Validation of the Ohio Youth Assessment System Dispositional Tool (OYAS-DIS): An Examination of Race and Gender Differences

AuthorChristopher D’Amato,Christina A. Campbell,Jordan Papp
Published date01 April 2020
Date01 April 2020
Subject MatterArticles
YVJ859938 196..211 Article
Youth Violence and Juvenile Justice
2020, Vol. 18(2) 196-211
Validation of the Ohio Youth
ª The Author(s) 2019
Article reuse guidelines:
Assessment System
DOI: 10.1177/1541204019859938
Dispositional Tool (OYAS-DIS):
An Examination of Race
and Gender Differences
Christina A. Campbell1 , Christopher D’Amato1, and Jordan Papp2
The Ohio Youth Assessment System-Disposition Tool (OYAS-DIS) is a juvenile risk assessment that
is used in numerous states and jurisdictions to assess criminogenic risk of juvenile offenders. Still,
there is little published research on the predictive validity of the tool. The purpose of the current
study was to examine the predictive validity of OYAS-DIS, with a specific focus on understanding
prediction of recidivism across racial and gender subgroups. The sample consisted of 4,383 youth
that received a court petition in a single large Midwestern county juvenile court. The findings
indicated that the OYAS-DIS was a statistically significant predictor of recidivism across all racial and
gender subgroups. However, there was statistically significant variation in predictive validity across
subgroups. For instance, the tool was a statistically significantly better predictor of recidivism for
White males as compared to Black male youth. There was also statistically significant variation in the
predictive validity of certain domains (e.g., juvenile justice history) on the OYAS-DIS across racial
and gender subgroups. Implications of research favor the use of the OYAS-DIS to predict recidivism
for adjudicated juveniles.
risk assessment, predictive validity, Ohio Youth Assessment System, racial disparities, gender
Juvenile offending has significantly decreased in last two decades; yet, there remain disparities
across gender and racial groups in the arrest rates and processing practices of the juvenile justice
system (Cochran & Mears, 2015; Office of Juvenile Justice and Delinquency Prevention [OJJDP],
2019). In fact, current reports suggest that the number of delinquency cases has decreased by 53%
yet issues of racial disproportionality remains (OJJDP, 2016). For instance, Black individuals
1 University of Cincinnati, Cincinnati, OH, USA
2 University of Michigan, Ann Arbor, MI, USA
Corresponding Author:
Christina A. Campbell, University of Cincinnati, 660 MC TDC, PO Box 210389, Cincinnati, OH 45221, USA.

Campbell et al.
comprise roughly 16% of the youth population but 29% of delinquency caseloads in juvenile justice
(Onifade, Davidson, & Campbell, 2009). Further, justice-involved female youth represent the fastest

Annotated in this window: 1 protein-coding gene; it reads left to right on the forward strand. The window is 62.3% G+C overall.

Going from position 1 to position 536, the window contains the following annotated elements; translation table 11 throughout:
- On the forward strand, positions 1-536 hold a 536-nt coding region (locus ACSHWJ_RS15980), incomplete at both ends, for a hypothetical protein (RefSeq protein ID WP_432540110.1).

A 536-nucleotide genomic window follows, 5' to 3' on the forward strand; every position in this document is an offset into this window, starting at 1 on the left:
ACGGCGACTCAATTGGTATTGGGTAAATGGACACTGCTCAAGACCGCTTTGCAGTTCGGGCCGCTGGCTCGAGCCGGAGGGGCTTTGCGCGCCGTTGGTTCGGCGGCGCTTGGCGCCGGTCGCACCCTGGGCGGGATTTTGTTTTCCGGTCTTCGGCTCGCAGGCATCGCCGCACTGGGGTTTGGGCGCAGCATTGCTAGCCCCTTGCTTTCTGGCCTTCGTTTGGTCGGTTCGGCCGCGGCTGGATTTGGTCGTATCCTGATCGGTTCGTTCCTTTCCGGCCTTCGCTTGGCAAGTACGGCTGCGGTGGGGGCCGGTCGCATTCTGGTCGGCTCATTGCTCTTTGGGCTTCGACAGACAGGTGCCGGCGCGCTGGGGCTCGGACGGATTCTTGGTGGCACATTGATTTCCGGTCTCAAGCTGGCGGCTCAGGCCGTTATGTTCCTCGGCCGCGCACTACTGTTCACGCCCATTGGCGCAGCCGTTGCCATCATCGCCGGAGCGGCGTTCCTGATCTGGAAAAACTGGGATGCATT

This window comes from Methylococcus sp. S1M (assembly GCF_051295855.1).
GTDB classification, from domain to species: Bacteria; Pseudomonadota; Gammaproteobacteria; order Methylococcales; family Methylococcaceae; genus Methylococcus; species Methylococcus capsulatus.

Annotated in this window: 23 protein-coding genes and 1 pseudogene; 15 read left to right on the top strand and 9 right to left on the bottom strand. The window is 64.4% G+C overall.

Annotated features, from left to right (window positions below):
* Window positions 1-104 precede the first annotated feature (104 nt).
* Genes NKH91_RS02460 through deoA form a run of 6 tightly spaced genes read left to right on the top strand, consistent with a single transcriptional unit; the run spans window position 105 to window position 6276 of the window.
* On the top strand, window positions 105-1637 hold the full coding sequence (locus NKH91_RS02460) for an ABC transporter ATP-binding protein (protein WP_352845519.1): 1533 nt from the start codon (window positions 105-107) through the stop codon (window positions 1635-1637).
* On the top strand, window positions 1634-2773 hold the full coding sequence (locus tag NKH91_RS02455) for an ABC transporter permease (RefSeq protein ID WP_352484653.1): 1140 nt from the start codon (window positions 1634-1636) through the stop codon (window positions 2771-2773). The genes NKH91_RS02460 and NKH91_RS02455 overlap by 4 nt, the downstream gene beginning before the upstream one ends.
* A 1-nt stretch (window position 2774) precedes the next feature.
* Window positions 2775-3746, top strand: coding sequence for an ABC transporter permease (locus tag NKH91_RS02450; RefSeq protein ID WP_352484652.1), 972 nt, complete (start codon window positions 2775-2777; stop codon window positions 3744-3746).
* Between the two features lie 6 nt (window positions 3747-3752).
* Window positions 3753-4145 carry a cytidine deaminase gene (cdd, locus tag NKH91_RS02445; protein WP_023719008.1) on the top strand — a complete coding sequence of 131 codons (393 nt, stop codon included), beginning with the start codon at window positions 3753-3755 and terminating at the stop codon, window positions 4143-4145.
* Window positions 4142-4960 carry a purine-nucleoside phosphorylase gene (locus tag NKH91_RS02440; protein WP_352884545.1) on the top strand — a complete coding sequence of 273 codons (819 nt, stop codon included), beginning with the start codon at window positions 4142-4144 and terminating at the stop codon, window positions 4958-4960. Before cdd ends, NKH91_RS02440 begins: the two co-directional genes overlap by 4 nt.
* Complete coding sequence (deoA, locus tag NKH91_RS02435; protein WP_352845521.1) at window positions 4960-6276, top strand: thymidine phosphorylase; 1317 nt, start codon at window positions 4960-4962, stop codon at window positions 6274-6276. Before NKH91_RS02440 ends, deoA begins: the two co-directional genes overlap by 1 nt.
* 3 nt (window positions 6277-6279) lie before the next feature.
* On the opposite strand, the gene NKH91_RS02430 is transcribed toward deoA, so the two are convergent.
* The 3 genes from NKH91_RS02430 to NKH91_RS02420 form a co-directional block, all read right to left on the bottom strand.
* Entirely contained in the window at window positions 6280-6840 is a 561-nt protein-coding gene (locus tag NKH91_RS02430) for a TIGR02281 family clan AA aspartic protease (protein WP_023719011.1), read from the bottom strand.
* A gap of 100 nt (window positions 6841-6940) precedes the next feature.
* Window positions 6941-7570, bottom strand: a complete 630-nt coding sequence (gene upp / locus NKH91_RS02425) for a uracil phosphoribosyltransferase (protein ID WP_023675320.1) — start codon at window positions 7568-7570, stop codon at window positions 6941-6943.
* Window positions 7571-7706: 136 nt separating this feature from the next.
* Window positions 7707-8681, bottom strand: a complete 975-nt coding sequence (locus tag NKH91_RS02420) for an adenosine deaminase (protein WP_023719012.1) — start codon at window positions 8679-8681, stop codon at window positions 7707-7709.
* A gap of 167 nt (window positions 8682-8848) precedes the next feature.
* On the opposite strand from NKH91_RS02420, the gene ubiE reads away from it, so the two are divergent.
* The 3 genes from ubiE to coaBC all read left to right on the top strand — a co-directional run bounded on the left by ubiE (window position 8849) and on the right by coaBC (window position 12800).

growing group of juvenile offenders (Chesney-Lind & Sheldon, 2004). Female youth accounted for
roughly 20% of juvenile arrests in 1992, while recent research estimates this number is currently
around 29% (Pusch & Holtfreter, 2018). Finally, there is also empirical evidence that suggests that
there are disparities in the allocation of programs and services. Cochran & Mears (2015) found that
justice-involved White male youth are more likely to receive rehabilitative services than female and
minority youth. These findings point to a need to examine evidence-based strategies that address
race and gender disparities that exist throughout juvenile justice system.
A common strategy juvenile justice agencies use to address disproportionality is incorporating
modern juvenile risk assessment tools into their practices. In fact, some researchers have gone as
far as saying that agencies who do not use risk assessments are unprofessional, unethical, or biased
(Grove & Meehl, 1996; Quincey, Harris, Rice, & Cormier, 1998). This is because risk assessment
tools serve many different functions for juvenile justice agencies and practitioners. For instance,
risk assessments help replace the use of professional/clinical judgments by standardizing decision-
making, informing agencies of potential risks and needs of youth, and assisting juvenile justice
actors with making evidence-based program recommendations for the youth offenders (Bonta &
Andrews, 2017). Most importantly, risk assessments have increased the ability for court actors to
predict which youth offenders have the highest probability of recidivating. As a result, practi-
tioners are better able to focus court resources on juveniles who are highest risk of future crime and
exhibit the greatest level of intervention needs (Bonta & Andrews, 2017; Olver, Stockdale, &
Wormith, 2009).
A current debate that continues is the extent to which risk assessments improve disparities that
remain in the justice system. Overall, research is promising and suggests that the adoption of
decision-making tools, like juvenile risk assessments, have potential to reduce disparities present